Unifacially shaped or use-damaged stone tools, generally termed scrapers, frequently constitute the most abundant class of lithic artifact, apart from debitage, in the prehistoric assemblages of San Diego County. Perhaps no other prehistoric lithic tool class in the region has been the subject of such extreme typological differentiation. Explicitly or implicitly, scraper tool types have been related to distinctions in chronology, cultural tradition, activity, and tool use cycle. Inconsistencies and ambiguities in the ways scraper types have been defined may have affected many of the descriptions and interpretations of local prehistoric tool assemblages.
Elaborate scraper typologies have been employed by some San Diego archaeologists, notably by Malcolm J. Rogers (1929, 1939, 1966); by D. L. True, Claude N. Warren, and their collaborators (True 1966, 1970, 1980; True et al. 1974, 1991; Warren 1964, 1966; Warren and True 1961; Warren et al. 1961); and by some later archaeologists, including Ronald V. May (1975), Russell L. Kaldenberg (1982), and Dennis H. O'Neil (1982). A range of attributes have been suggested as significant in classifying these artifacts:
-- Shaping vs. Use Damage. Tools that show evidence of purposeful shaping on their working edges have been distinguished from cores or flakes that show only modification resulting from use. The distinction between shaping and use damage seems to have been based most commonly on the size of the flake scars produced. Unresolved problems exist in trying to distinguish the modifications made to shape working edges or produced during use from modifications that resulted from preparing cores for flake removal or from accidental postdepositional damage.
-- Tool Size. The sizes of tools have been characterized on the basis of their weight or their maximum dimension. For example, Kaldenberg categorized "thumbnail scrapers (micro-scrapers)" as less than 5 centimeters in length. Rogers (1929) seems to have used size as a primary criterion in distinguishing scraper planes from scrapers; he also distinguished "large" and "small" planes (Rogers 1966). True and his collaborators distinguished scraper planes from domed scrapers primarily on the basis of the larger size of the former. Roy A. Salls (1985) apparently distinguished scraper planes from scrapers on the basis of the steeper edge angle of the latter; however, in experiments using replicated tools to pulp yucca leaves for fiber, he noted that the scraper planes were more efficient than the scrapers because of the former's "size and weight" (Salls 1985:103).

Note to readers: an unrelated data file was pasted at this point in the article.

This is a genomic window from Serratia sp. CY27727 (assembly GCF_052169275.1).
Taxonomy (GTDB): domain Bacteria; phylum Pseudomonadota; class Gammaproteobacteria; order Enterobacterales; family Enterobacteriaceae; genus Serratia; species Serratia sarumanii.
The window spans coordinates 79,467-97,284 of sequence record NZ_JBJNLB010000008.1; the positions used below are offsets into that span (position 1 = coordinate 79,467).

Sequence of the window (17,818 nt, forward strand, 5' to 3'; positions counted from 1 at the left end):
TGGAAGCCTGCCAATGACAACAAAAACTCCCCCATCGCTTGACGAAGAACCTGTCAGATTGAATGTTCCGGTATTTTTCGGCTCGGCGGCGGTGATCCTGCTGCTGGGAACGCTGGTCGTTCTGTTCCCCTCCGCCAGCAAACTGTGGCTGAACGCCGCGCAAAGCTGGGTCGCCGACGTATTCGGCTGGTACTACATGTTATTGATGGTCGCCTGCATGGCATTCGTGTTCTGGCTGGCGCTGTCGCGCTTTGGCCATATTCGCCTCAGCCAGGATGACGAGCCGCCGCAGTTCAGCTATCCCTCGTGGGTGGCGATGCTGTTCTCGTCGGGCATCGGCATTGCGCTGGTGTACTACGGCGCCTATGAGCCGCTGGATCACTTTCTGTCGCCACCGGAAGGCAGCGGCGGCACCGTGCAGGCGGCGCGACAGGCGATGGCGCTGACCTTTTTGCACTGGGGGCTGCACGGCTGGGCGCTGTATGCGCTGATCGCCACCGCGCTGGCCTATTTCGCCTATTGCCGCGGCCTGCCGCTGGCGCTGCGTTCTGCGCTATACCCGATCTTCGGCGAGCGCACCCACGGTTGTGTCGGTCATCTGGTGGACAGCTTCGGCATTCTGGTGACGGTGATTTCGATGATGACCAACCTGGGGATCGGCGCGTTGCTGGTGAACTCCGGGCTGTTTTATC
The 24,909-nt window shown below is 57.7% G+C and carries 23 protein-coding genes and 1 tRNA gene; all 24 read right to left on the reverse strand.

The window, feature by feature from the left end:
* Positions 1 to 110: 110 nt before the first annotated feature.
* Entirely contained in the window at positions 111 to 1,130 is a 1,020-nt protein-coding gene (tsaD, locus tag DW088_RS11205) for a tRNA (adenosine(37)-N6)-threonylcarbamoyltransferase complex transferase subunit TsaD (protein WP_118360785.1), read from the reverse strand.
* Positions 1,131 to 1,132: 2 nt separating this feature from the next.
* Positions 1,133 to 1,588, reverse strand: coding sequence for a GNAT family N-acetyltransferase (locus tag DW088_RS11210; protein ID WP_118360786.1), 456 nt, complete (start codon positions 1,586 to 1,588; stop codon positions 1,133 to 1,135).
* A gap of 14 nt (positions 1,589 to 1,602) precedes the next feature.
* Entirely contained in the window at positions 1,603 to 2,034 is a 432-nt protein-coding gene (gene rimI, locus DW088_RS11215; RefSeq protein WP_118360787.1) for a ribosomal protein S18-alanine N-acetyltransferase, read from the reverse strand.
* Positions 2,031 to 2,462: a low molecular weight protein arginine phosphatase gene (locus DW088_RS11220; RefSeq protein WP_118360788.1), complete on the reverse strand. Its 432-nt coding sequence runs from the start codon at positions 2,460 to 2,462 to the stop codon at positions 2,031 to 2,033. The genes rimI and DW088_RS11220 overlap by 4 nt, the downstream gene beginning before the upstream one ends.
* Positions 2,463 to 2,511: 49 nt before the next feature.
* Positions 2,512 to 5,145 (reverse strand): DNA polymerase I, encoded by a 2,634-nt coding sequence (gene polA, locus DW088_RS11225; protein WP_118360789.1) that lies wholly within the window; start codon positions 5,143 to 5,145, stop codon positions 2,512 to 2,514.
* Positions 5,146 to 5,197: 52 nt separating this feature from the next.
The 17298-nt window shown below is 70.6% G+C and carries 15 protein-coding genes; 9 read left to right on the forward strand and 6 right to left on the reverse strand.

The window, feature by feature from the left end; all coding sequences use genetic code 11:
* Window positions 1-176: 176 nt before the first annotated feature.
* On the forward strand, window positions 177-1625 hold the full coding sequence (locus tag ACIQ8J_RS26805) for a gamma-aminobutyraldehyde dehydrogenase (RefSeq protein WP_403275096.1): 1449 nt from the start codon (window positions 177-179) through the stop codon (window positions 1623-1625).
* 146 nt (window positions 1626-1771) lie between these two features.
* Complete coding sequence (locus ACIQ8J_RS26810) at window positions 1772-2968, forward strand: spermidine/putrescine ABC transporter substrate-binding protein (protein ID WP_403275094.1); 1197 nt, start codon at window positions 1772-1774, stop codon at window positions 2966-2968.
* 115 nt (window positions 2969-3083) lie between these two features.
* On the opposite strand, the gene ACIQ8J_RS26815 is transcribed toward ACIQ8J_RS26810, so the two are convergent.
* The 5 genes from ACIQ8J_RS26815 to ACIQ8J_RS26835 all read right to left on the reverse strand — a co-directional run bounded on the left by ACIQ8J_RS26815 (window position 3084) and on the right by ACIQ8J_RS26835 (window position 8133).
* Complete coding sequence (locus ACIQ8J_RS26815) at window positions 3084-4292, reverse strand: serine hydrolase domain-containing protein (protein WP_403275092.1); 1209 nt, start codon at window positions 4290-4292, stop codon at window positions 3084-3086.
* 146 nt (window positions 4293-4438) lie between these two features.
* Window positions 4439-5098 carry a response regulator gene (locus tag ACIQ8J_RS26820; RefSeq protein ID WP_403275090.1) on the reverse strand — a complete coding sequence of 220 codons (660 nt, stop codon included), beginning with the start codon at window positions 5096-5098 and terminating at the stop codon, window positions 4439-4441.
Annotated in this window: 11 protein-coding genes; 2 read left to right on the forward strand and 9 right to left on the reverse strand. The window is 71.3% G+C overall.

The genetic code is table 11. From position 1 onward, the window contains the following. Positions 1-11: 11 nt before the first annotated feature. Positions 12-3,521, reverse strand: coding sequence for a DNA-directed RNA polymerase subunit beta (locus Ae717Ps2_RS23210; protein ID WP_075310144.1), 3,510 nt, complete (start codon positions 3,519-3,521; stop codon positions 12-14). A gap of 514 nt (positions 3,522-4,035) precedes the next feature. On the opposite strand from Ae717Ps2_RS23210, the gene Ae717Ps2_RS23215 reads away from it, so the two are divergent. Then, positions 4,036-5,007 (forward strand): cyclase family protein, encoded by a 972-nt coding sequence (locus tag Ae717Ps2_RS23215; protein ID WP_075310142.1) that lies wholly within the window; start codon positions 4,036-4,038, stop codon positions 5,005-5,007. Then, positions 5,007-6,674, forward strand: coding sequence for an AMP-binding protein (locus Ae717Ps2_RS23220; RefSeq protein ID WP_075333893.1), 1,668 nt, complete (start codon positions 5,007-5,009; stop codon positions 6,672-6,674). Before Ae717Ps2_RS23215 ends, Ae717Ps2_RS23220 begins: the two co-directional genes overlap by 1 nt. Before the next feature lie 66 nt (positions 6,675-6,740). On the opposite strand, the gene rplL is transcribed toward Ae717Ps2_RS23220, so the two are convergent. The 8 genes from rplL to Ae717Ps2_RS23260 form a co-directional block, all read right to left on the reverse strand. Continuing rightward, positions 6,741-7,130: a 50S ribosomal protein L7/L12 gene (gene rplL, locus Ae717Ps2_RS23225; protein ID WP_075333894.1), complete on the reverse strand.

-- Tool Shape. The shape of scrapers, in plan view, in profile, or both, has frequently been considered diagnostic. Among the tool shapes distinguished by Rogers were rectangular, triangular, irregular, discoidal, and beaked plan views and tabular, keeled, and domed profiles. Makoto Kowta (1969), in an influential study, defined scraper planes on the basis of the ratio of tool height to length. Kowta also discriminated some 16 other unifacial tool types, primarily on the basis of tool shape. True and his collaborators (1991:21) defined keeled scrapers as "elongate in outline with a narrow base [and] a steep-sided angular top," but they noted that this configuration might be merely accidental. They distinguished conventional and irregular varieties of domed scrapers, the former having "round or oval outlines that appear to be the result of deliberate shaping" (True et al. 1991:20). Conventionalized and irregular flake scrapers were also distinguished, although the "mental templates" evidenced in the former were not specified. Some chronological significance for these distinctions was hinted. O'Neil separated out unifaces made from blade (linear) flakes.